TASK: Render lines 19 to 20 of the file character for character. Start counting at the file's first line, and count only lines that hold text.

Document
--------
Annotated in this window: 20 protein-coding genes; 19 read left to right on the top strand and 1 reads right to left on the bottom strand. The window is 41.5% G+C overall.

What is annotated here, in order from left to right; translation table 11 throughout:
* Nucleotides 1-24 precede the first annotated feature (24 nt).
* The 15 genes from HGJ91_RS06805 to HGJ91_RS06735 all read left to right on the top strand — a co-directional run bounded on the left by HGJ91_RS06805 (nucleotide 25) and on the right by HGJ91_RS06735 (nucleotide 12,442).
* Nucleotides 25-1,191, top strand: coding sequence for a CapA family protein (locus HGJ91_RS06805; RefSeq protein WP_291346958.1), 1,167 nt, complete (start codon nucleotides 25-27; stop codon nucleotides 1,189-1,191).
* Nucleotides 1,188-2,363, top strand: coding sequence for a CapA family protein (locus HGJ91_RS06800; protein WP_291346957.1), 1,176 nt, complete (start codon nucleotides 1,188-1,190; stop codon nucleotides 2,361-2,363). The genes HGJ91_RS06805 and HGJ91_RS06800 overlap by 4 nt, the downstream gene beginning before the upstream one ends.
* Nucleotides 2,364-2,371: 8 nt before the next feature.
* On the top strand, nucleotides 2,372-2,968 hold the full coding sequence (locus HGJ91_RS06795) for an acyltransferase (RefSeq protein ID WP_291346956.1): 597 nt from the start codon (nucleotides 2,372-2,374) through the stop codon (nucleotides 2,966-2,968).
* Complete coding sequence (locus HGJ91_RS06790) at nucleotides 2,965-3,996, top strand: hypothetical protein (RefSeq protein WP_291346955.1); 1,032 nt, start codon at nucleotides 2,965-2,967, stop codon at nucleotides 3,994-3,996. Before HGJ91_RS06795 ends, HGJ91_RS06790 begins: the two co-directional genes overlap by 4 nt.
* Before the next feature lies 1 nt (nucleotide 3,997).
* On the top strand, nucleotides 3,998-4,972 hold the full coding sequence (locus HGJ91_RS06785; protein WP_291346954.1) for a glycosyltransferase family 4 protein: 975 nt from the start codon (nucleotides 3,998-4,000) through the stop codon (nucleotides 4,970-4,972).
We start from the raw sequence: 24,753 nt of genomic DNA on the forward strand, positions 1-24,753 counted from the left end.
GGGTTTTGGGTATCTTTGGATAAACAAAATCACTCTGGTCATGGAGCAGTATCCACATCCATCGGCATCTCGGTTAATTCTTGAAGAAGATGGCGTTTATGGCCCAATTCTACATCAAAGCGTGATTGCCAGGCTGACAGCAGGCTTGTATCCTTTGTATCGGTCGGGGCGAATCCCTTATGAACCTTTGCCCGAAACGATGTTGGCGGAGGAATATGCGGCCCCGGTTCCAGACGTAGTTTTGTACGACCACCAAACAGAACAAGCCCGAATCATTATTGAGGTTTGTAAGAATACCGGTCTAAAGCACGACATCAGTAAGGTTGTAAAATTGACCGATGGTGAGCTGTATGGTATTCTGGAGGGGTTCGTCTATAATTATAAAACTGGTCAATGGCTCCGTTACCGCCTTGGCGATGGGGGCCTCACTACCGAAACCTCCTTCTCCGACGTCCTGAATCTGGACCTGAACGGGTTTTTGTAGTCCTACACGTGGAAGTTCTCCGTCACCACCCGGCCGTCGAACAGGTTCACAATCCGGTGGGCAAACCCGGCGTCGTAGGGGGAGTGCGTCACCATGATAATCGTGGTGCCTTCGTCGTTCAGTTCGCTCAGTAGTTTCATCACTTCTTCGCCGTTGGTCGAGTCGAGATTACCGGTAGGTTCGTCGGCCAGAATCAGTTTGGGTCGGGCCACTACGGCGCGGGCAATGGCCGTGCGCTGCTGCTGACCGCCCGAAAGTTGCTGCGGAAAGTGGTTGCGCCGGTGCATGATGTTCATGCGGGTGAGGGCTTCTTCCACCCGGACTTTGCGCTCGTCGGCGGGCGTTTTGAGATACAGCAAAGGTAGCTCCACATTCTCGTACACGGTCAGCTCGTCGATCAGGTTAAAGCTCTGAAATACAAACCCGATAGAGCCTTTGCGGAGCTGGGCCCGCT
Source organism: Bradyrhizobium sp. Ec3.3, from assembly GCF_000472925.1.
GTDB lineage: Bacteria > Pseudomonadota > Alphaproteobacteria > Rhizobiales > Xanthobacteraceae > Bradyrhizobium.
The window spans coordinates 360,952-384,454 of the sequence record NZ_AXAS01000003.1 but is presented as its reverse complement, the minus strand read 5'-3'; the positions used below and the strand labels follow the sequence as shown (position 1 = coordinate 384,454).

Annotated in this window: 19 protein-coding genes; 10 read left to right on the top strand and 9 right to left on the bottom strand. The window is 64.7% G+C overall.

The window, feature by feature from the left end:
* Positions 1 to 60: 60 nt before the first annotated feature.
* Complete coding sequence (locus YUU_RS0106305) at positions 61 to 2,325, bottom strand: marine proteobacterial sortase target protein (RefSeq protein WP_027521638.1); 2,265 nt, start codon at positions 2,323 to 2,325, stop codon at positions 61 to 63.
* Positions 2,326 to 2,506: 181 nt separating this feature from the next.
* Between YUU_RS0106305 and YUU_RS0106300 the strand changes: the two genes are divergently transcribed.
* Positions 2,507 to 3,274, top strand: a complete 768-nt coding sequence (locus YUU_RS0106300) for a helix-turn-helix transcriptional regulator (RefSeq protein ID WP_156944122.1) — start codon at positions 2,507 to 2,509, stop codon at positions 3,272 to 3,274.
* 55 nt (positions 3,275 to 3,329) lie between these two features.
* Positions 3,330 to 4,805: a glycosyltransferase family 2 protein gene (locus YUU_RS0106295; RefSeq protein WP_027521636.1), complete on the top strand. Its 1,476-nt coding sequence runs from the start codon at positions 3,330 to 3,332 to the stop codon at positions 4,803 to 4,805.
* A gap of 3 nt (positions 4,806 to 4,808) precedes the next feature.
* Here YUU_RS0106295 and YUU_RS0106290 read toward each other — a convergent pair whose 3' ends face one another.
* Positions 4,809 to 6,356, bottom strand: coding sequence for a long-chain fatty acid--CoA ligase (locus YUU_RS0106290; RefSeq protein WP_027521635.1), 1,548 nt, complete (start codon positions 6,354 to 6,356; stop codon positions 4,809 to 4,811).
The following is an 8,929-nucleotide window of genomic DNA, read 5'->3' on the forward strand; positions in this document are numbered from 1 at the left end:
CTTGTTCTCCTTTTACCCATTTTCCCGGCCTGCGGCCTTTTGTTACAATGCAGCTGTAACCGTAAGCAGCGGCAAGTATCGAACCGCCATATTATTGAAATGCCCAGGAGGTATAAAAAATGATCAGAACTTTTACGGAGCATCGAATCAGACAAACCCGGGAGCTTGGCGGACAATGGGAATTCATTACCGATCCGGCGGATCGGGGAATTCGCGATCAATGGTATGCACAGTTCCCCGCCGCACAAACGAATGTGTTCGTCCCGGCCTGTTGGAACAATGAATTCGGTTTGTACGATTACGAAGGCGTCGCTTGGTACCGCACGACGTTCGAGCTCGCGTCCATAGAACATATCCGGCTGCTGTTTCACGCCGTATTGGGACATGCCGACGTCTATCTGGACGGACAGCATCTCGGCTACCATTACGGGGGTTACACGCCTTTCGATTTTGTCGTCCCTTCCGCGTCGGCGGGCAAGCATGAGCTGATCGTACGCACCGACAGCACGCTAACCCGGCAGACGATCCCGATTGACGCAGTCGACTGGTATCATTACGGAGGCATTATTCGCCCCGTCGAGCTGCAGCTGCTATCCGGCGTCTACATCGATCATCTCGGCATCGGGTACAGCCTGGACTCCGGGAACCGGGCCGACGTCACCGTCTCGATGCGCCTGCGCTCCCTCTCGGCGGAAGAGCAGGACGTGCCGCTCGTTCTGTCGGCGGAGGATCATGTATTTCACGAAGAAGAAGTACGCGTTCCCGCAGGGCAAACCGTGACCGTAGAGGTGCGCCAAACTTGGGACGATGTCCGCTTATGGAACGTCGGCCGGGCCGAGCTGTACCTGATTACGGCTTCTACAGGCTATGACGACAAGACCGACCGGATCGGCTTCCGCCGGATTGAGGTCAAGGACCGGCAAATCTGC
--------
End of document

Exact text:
* Positions 1 to 60: 60 nt before the first annotated feature.
* Complete coding sequence (locus YUU_RS0106305) at positions 61 to 2,325, bottom strand: marine proteobacterial sortase target protein (RefSeq protein WP_027521638.1); 2,265 nt, start codon at positions 2,323 to 2,325, stop codon at positions 61 to 63.